Really short answer, copy the directory "Microsoft Visual Studio 8\VC\redist\x86\Microsoft.VC80.CRT" to your programs working directory. Distribute your program with this folder and all of it's contents, and run program normally. [use Microsoft.vc80.net for usage of .net stuff, or the different versions, if you used some strange libraries and settings such as use of openMP. If you did not use anything outside of just straight c++, just the .crt version]. Run your program with this entire folder in your program's working directory. Note that this isn't a 'good' solution, but it works in many cases.

Sorta short answer, [and better answer], try downloading This, and running it on the target machine. It should clear up your problem.

Long answer can be found here [which will lead you likely to the same or a similar conclusion, but will educate you more about what is the problem and why it's there, and will give you an assortment of options with which to combat this stupid problem]

Let us know if it works. Btw, the keyword you're looking for is 'deployment', for future searches and questions [which will fetch you more relevant information from such sources as msdn and google].

[Edited by - Drigovas on January 2, 2008 5:25:41 AM]

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For the VS C/C++ runtime DLLs, another option is to change your project settings so the runtime is statically linked into your exe.

Go to Project Properties->C/C++->Code Generation and, with Release selected top right, change the runtime library option from /MTd to /MT.

Downsides are that your exe will be bigger, and once distributed, will not benefit from any updates to the runtime that MS may release (although to be fair, if you are distributing copies of these DLLs instead of getting the user to install the runtime package, this will be the case anyway).

Obviously this will not affect any other dependancies your project has.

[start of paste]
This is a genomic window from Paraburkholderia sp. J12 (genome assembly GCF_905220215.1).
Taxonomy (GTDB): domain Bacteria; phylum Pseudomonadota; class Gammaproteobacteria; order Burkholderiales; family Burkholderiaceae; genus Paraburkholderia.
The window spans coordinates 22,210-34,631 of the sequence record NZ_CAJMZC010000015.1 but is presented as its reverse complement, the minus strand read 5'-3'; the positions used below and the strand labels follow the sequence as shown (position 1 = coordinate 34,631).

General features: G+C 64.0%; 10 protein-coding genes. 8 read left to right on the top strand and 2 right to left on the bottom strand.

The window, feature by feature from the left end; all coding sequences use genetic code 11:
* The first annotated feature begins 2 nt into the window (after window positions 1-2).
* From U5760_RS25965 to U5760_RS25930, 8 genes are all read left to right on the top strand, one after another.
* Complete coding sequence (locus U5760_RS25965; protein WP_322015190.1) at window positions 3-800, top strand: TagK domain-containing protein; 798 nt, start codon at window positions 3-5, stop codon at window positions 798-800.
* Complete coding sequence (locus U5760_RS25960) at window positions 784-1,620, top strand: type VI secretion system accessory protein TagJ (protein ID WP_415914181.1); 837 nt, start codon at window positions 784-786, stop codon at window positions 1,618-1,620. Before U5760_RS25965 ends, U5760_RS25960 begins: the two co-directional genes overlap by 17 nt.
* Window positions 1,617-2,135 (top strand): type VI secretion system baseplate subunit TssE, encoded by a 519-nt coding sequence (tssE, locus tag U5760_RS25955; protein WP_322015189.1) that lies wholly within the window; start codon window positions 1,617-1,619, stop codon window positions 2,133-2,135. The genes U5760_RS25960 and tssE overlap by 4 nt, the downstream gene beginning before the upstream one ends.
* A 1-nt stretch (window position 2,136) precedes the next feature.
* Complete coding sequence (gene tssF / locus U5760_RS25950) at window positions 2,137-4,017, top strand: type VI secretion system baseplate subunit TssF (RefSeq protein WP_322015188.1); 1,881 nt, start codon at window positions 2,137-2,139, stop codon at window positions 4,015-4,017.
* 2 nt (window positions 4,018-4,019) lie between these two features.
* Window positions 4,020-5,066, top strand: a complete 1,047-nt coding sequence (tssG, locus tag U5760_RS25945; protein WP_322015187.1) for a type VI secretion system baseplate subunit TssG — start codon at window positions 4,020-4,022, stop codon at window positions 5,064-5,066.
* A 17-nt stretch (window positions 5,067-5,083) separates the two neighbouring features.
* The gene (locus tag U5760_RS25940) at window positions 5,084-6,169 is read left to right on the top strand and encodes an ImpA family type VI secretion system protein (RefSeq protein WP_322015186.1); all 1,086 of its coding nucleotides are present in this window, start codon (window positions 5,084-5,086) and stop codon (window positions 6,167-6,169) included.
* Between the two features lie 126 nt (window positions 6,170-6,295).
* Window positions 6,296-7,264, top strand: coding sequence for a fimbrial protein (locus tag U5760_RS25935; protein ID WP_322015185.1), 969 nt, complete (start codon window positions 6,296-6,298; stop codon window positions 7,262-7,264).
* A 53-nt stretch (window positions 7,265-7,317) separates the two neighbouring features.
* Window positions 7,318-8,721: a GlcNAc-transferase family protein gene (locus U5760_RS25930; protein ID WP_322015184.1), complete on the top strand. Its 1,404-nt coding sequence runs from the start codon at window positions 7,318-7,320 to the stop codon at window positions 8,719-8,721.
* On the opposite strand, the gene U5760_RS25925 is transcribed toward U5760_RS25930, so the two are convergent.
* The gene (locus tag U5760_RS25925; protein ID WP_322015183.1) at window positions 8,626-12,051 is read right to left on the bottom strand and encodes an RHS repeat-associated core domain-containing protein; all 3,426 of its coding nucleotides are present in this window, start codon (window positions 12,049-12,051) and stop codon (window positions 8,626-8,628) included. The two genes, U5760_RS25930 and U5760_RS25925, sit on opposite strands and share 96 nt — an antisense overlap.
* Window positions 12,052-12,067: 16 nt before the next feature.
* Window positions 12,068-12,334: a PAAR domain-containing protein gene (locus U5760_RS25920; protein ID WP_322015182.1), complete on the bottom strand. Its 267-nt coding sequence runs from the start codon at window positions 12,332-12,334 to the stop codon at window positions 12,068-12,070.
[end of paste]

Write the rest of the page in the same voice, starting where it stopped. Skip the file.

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Quote:
Original post by Splinter of Chaos
"Do all the people you gave your game to have the framework you developed your game on (ex. .Net 3.5) ?"

I don't want them to have to.


Specifically (for the .NET Framework), you don't have a choice in this regard. Anything you develop on top of the framework, will only run on top of the framework. I'm talking "in the event" of, which might not apply in your case (and I'm guessing it doesn't).

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msvcp90.dll is a release DLL (the standard C++ library DLL in fact), the debug version is called msvcp90d.dll.
More details here: http://msdn2.microsoft.com/en-us/library/abx4dbyh.aspx

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Instead of including msvcr90.dll, msvcp90.dll and msvcm90.dll with your game, simply let your users run the official Visual C++ Runtime 2008 Redistributable. This will properly install the runtime DLLs into the WinSxS folder and should get any standard Visual C++ application running.

Just for clarity, the purpose of those DLLs is:
msvcr90.dll - Good ol' C runtime for Visual C++ 2008 programs. Contains the DLL versions of printf(), fopen(), malloc() etc.
msvcp90.dll - C++ runtime for Visual C++ 2008 programs. Mostly consists of the iostreams library and possible some codecvt tables.